Updated guidance on buying a car seat

Choosing a car seat can be confusing, even for us as professionals!

Our blog will help you find your way through the minefield of choosing the right car seat for your child and give you an update on some new terminology.

 

Changes in the Law

The law around booster seats is due to change in March 2017 and states that manufacturers will no longer be able to introduce backless booster seats for children less than 22kgs or shorter than 125cms. Don’t worry if you are using a booster at the moment, as you will not be breaking the law. The change in the law is to ensure that manufacturers do not produce any further new models of backless booster for this age group. This is due to the safest option being a high backed booster cushion, as this offers more protection from a sideways impact.

All children travelling in a car under the age of 12 or under 135cms, must use a car seat or booster of some description. After 12 years, they must use an adult seat belt.

www.childcarseats.org.uk

 

What is Isofix?

Isofix is the internationally recognised method of anchoring a car seat into a car which is safer and easier, giving you the security that the car seat is fitted securely each time.

 

What is ‘I-size’?

You may have heard of ‘I-size’? This is also known as ‘ECE Regulation 129’. This has been around since 2013 and supports the current safety standard (R44.04) but does not replace it. Parents can buy car seats that conform to either standard for the next few years. Running both systems at the same time enables car seat manufacturers to catch up, whilst giving parents the benefit of the latest safety advances.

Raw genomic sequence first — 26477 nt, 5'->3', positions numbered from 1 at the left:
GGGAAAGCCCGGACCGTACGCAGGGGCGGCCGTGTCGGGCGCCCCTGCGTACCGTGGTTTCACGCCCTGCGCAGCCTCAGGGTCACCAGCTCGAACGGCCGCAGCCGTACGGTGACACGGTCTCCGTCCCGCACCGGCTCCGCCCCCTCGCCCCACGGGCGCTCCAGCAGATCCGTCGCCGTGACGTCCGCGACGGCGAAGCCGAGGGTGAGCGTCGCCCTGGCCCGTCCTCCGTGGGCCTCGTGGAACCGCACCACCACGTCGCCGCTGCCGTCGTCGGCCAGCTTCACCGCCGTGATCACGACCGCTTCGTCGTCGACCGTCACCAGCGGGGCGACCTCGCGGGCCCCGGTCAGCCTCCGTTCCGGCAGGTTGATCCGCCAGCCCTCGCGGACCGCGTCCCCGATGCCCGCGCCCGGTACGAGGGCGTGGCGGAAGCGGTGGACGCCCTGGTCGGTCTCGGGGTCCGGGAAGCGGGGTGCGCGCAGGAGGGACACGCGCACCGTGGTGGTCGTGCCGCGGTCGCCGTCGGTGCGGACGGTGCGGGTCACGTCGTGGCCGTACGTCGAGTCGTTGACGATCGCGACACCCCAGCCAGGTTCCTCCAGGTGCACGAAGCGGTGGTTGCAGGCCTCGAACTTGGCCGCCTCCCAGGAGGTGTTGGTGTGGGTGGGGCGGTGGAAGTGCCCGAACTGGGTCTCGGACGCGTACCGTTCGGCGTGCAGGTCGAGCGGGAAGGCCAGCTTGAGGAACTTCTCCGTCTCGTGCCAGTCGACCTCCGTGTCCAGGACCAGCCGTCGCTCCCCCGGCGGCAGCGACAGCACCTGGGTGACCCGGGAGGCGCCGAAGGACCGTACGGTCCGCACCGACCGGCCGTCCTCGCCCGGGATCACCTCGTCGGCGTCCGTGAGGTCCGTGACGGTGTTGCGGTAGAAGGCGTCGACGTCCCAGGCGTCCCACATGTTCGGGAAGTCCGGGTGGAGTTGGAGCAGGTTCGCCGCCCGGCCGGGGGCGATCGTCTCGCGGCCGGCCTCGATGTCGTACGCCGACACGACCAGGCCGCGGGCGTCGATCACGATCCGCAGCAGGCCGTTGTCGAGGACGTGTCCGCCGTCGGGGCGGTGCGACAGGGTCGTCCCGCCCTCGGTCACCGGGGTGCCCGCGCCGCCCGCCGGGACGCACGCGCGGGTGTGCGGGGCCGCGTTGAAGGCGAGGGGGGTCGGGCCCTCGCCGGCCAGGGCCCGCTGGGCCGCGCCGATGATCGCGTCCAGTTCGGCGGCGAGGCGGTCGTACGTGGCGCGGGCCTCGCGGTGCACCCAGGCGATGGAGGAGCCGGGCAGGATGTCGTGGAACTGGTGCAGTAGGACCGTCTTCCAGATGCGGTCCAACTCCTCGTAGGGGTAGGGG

The law around I-size is still being developed, so further changes in the law are likely over the next few years as the I-size safety standards are being modified and strengthened.

I-size car seats fit into cars which have Isofix fixing points, but not all I-size seats will fit into all Isofix fixings so it is advised to check this with your car/car seat manufacturer.  In time, all cars will have Isofix fittings so that I-size car seats can be fitted.

I-size is based on height rather than weight as this is something that parents are more likely to know. I-size keeps children rear facing for longer which is safer and it offers better all-round protection as the seat will have also have undergone a side impact test.

 

Buying and choosing a car seat.

If your car seat is not I-size, your car seat should conform to ECE Regulation 44.04 (or R 44.03), be suitable for child’s weight and size and be properly fitted according to the manufacturer’s instructions. Click on the following link for advice on how to buy, choose and fit car seats.

http://www.childcarseats.org.uk/choosing-using/choosing-child-car-seats/

Use this checklist to help you select the child seat that is most suitable for your child and your vehicle(s).

There are car seats that can be used from 0-12 years, and can be both rear and forward facing depending on the age of your child. However, it is important to check that the adult restraining seat belt is long enough.

 

Second-hand seats

As car seats can be expensive it may be tempting to buy one second-hand.  ROSPA recommend that you don’t buy a second-hand car seat for several reasons. The history of the seat may not be fully known and it may have had several owners. You may not be aware if it has been involved in an accident as any damage may be invisible. Instructions for fitting may be missing which compromises its safety as well as the fact that if it is older it may not conform to current safety standards.

If you must buy a second-hand seat, buy from a family member or friend but only if you are certain of its history, make sure that the instructions are available and that it conforms to current safety standards.

See www.childcarseats.org.uk for further advice.

See our website for further advice about car seat safety.

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